A Cox regression model, stratified by age, was carried out to identify the independent covariates affecting 28-day overall survival (Table 3). The variation of cardiovascular, respiratory and coagulation SOFA were identified as independent covariates for 28-day survival. No significant difference in survival was observed between patients receiving one or two treatments (p = 0.44).
Table 3

Cox regression on mortality stratified by age







95 % CI


95 % CI

Septic source

Abdominal versus respiratory







Abdominal versus urinary







Cardiovascular SOFA at t0







Coagulation SOFA at t0







Respiratory SOFA at t0







Renal SOFA at t0







Liver SOFA at t0







Δ Cardiovascular SOFA







Δ Coagulation SOFA







Δ Respiratory SOFA







Δ Renal SOFA







Δ Liver SOFA














European versus asiatic







Italics indicates significant p values

aTime between the diagnosis of severe sepsis/septic shock and PMX-HP

Factors influencing the lack of cardiovascular response have been evaluated by a logistic regression (Table 4).
Table 4

Factors influencing the lack of cardiovascular response

All patients

Odds ratio

95 % CI






Cardiovascular SOFA at t0




Coagulative SOFA at t0




Liver SOFA at t0




Renal SOFA at t0




Respiratory SOFA at t0




European versus Asian




Italics indicates significant p values

Cardiovascular and respiratory SOFA at t0 were independent factors influencing cardiovascular response. Cardiovascular response was positively associated with the former [OR 1.51 (1.07–2.13, 95 % CI with p < 0.019)] and negatively with the latter [OR 0.54 (0.39–0.75, 95 % CI with p < 0.001)].

Cardiovascular SOFA at baseline between responders and non-responders (3.7 ± 0.7 vs. 3.2 ± 1.4, p ≤ 0.001) was significantly different. Survival rates between cardiovascular responders and non-responders were 74.6 and 41.9 %, respectively (p < 0.001, Additional file 2: Figure S1). No significant differences in terms of age and SAPS II (48.6 ± 19.2 vs 51.2 ± 19.2, p = 0.32) were detected between the two subgroups (Additional file 1: Table S3).

The univariate Cox regression model identified the geographical origin as a factor influencing the mortality.

The characteristics of European and Asian patients are reported in Table 5.
Table 5

Characteristics of enrolled patients by geographical origin

Characteristics of enrolled patients by origin

N = 297

N = 60




Age, years

66 (54–74)

54 (41.3–62)


SOFA score at admission

10.8 ± 3.5

12.3 ± 3.4


SAPS II at admission

49.6 ± 18.0

53.8 ± 25.2


Incidence of shock N (%)

257 (86.5)

48 (80)


Septic source N (%)


142 (47.8)

15 (25)



42 (14.1)

21 (35)



13 (4.4)

3 (5)


 Postoperative cardiac surgery

22 (7.4)

1 (1.7)



19 (6.4)



59 (19.9)

20 (33.3)


Days from diagnosis to enrollment N (range)

1 (0–2.0)

1.0 (0.0–1.0)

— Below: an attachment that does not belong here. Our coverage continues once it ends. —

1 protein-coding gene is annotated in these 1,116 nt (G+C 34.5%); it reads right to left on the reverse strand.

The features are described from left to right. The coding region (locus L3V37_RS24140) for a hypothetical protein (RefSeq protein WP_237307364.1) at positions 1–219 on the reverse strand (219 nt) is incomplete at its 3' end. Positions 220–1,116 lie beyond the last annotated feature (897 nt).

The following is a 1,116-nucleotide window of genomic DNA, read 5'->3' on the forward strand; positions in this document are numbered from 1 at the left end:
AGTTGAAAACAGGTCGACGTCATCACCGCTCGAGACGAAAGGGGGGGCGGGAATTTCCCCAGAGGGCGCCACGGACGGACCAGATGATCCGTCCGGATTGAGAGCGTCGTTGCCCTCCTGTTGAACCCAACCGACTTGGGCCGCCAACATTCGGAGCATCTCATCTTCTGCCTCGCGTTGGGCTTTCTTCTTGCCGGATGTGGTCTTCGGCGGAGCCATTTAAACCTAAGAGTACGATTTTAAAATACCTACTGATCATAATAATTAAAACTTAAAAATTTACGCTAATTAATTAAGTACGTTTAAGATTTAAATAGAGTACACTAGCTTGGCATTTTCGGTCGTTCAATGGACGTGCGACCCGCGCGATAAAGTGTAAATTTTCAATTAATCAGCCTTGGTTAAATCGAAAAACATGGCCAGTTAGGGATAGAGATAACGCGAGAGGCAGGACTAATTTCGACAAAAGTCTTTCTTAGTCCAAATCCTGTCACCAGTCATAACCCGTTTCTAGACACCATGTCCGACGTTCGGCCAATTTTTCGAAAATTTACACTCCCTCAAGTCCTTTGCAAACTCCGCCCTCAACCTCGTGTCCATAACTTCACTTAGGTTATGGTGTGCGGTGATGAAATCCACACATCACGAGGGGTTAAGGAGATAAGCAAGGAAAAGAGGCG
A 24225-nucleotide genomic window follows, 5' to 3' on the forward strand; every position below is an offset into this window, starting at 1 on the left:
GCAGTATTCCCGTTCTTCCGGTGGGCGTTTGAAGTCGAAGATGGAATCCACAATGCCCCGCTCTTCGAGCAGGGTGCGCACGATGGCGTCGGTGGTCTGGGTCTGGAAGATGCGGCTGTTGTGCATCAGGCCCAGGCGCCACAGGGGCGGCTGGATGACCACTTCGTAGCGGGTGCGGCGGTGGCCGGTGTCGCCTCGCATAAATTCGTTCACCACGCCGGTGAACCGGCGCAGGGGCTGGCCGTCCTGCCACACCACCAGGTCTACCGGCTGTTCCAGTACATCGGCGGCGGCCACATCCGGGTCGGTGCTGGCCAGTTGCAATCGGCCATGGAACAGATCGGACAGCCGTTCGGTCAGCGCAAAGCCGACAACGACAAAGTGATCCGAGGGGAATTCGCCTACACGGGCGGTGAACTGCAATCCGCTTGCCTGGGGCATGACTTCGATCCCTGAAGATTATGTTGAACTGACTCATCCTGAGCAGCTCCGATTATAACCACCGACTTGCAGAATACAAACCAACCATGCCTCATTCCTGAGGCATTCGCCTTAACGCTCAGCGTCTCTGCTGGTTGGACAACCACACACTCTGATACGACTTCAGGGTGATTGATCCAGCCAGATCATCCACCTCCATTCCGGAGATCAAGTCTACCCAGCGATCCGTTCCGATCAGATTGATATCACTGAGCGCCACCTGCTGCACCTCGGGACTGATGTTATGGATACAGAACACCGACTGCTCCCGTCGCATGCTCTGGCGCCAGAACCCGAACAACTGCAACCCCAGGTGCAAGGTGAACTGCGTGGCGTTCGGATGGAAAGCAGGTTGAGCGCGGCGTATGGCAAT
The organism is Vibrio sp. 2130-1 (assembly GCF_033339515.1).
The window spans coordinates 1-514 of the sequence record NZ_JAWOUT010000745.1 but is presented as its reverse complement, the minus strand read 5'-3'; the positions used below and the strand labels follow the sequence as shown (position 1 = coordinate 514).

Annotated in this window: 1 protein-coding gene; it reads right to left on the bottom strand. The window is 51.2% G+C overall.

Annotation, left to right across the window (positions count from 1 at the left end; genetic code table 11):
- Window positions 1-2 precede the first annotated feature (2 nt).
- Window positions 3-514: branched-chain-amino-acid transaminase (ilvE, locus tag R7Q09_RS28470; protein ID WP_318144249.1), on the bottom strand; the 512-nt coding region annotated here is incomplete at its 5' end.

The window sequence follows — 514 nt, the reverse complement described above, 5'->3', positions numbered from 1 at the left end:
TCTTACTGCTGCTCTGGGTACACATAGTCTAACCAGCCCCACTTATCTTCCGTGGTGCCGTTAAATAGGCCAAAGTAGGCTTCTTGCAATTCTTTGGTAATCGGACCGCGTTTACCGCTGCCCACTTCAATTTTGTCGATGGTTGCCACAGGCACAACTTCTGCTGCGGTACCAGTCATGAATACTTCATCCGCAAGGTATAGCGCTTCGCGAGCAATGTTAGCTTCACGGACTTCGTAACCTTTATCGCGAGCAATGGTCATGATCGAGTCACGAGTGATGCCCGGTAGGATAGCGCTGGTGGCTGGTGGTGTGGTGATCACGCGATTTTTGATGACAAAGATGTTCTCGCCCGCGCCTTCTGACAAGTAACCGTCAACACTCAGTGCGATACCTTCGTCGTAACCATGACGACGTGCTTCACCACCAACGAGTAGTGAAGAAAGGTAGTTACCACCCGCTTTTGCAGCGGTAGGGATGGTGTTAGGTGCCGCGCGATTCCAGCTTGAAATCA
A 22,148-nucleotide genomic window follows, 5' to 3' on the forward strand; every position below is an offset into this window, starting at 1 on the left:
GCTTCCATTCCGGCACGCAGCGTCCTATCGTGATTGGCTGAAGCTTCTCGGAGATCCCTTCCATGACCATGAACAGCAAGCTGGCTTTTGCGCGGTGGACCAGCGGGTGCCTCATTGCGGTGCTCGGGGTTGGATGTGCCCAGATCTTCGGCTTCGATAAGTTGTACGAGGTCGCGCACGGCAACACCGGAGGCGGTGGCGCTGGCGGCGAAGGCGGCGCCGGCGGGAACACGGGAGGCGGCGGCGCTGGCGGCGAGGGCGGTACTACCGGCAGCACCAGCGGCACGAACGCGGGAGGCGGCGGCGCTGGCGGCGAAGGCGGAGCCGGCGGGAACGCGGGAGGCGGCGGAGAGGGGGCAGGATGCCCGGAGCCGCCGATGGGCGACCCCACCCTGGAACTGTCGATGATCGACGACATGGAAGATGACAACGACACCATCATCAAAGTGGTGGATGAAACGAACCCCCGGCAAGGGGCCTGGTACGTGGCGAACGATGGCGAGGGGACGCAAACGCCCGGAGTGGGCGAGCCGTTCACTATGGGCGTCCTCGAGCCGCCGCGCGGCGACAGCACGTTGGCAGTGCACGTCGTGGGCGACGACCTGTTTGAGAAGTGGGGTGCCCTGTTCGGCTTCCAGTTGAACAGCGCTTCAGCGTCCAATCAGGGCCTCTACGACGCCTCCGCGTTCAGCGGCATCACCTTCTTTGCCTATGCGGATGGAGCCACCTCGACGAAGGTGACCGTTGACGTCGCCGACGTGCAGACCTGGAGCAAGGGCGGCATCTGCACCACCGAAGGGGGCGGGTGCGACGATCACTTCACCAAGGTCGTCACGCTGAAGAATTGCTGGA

SOFA score at enrollment

11.8 ± 3.9

15.6 ± 4.7


Cardiovascular SOFA at t0

3.4 ± 1.2

3.2 ± 1.5


Renal SOFA at t0

2.2 ± 1.6

2.6 ± 1.6


Hepatic SOFA at t0

1.1 ± 1.2

1.9 ± 1.6


Respiratory SOFA at t0

2.3 ± 1.0

2.8 ± 1.1


Coagulation SOFA at t0

1.3 ± 1.3

1.5 ± 1.3


Inotropic score at t0

6.0 (0.0–20.3)

5.0 (0.0–49.3)


Lactate at t0, mmol/L

1.9 (1.2–2.8)

2.7 (1.5–5.2)


Platelets at t0, 103/µL

84 (35.3–166.8)

90 (55.0–129.0)


SOFA score at t72

10.2 ± 5.1

13.3 ± 6.4


Cardiovascular SOFA at t72

2.2 ± 1.8

2.0 ± 1.9


Renal SOFA at t72

1.8 ± 1.8

2.2 ± 1.8


Hepatic SOFA at t72

1.1 ± 1.3

2.0 ± 1.5


Respiratory SOFA at t72

1.9 ± 0.9

2.0 ± 1.1


Coagulation SOFA at t72

1.7 ± 1.4

1.7 ± 1.2


Inotropic Score at t72

6.0 (0.0–20.3)

5.0 (0.0–49.3)


Lactates at t72, mmol/L

1.9 (1.2–2.8)

2.7 (1.5–5.2)


Platelets at t72, 103/µL

84 (35.3–166.8)

90 (55.0–129.0)


28-day survival, N (%)

160 (58.8)

20 (34.5)


ICU survival, N (%)

170 (59)

22 (36.7)


Hospital survival, N (%)

158 (53.2)

21 (35)


Normally distributed data are expressed as mean ± SD and non-normally distributed data as median (interquartile range)

Italics indicates significant p values

Europeans were older [66 (54–74) years vs. 54 (41.3–62), p < 0.001], their SOFA score at enrollment was lower (11.8 ± 3.9 vs. 15.6 ± 4.7, p < 0.001), the length of ICU and hospital stay was shorter [ICU LoS 11 (1–123) days vs. 17 (1–213), p < 0.001; hospital LoS 14.5 (2–140) days vs. 34 (2–407), p < 0.001], and they had a higher survival rate at 28-day than Asian (Additional file 3: Figure S2), both in the ICU (59 vs. 36.7 %, p = 0.006) and in the hospital (53.2 vs. 35.0 %, p = 0.02).

The degree of cardiovascular response to PMX-HP treatment was similar between the two populations (47.4 % in European compared to 50 % in Asian patients), as well as the time between the diagnosis and start of the treatment.


The EUPHAS 2 data collection represents the largest database on PMX-HP application describing its utilization in the real clinical life. EUPHAS 2 registry was created to describe the actual use of the PMX-HP in the real life collecting data from unselected populations of septic patiens. PMX-HP is a complementary retreatment applied to patients affected by severe sepsis and septic shock that not respond to standard care.

The registry lacked of data about fluid load administered and hemodynamic monitor directing fluid resuscitation. However, each center performed PMX-HP only after the application of international consensus recommendation for sepsis, as strategy of resuscitation.

Surprisingly, in 142 patients (42 %) with clinical diagnosis of severe sepsis or septic shock, microbiological culture results were not reported that, if not performed, indicates a poor compliance to the bundles recommendations [20].

In 68 patients, EA was high although microbiological analysis did not reveal the presence of Gram negative germs. We can only suspect that the measured EA came from a Gram negative component of infection, which was either not revealed in microbiological tests or it was caused by direct translocation of endotoxin due to sepsis-induced permeability of the gut.